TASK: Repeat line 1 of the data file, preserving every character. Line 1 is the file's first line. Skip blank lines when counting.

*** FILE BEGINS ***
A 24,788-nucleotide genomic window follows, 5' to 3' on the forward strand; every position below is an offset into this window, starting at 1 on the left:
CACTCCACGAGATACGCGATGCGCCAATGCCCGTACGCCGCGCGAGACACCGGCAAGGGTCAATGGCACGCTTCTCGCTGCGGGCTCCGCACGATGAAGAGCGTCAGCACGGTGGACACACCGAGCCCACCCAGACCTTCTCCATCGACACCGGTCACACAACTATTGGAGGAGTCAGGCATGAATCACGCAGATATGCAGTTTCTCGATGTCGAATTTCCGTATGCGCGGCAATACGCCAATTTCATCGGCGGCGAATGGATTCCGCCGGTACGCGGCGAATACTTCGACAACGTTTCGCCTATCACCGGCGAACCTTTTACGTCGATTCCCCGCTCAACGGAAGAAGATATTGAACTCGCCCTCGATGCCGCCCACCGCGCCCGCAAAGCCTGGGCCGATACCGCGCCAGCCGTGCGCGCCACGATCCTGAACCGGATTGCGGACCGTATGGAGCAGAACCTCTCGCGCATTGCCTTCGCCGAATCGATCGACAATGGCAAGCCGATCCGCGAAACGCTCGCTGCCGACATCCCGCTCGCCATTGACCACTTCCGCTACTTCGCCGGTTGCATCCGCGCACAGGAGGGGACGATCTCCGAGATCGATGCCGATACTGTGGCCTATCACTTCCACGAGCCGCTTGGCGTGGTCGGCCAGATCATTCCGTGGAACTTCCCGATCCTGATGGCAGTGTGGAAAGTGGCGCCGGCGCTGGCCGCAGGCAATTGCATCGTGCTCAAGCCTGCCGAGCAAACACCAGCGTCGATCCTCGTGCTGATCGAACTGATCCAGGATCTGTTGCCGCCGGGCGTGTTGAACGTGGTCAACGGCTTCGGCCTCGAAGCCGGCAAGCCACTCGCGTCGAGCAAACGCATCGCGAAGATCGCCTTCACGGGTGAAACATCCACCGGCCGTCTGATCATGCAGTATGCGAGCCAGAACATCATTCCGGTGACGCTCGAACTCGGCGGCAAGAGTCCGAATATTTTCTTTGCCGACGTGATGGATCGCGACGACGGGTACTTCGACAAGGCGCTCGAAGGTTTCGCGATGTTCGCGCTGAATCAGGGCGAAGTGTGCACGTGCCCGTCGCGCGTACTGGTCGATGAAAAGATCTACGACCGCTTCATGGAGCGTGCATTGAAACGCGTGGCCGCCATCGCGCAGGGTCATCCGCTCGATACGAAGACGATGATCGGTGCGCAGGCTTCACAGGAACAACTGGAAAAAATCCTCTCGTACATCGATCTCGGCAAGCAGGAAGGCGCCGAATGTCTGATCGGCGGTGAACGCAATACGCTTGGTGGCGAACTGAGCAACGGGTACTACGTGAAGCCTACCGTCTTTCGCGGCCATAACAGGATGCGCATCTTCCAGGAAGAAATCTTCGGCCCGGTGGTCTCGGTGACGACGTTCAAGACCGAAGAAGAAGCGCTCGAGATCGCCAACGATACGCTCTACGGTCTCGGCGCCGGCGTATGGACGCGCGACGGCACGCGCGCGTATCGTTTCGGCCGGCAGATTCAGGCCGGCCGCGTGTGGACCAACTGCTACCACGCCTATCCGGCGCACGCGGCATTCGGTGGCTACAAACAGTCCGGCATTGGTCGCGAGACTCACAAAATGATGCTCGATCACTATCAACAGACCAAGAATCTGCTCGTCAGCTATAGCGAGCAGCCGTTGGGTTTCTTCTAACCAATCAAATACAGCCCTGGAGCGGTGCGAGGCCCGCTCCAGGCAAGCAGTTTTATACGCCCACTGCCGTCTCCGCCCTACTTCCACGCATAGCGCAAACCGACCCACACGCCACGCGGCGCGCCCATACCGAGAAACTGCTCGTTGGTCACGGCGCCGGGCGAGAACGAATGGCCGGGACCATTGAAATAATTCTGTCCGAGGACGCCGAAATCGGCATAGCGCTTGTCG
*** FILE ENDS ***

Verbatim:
A 24,788-nucleotide genomic window follows, 5' to 3' on the forward strand; every position below is an offset into this window, starting at 1 on the left: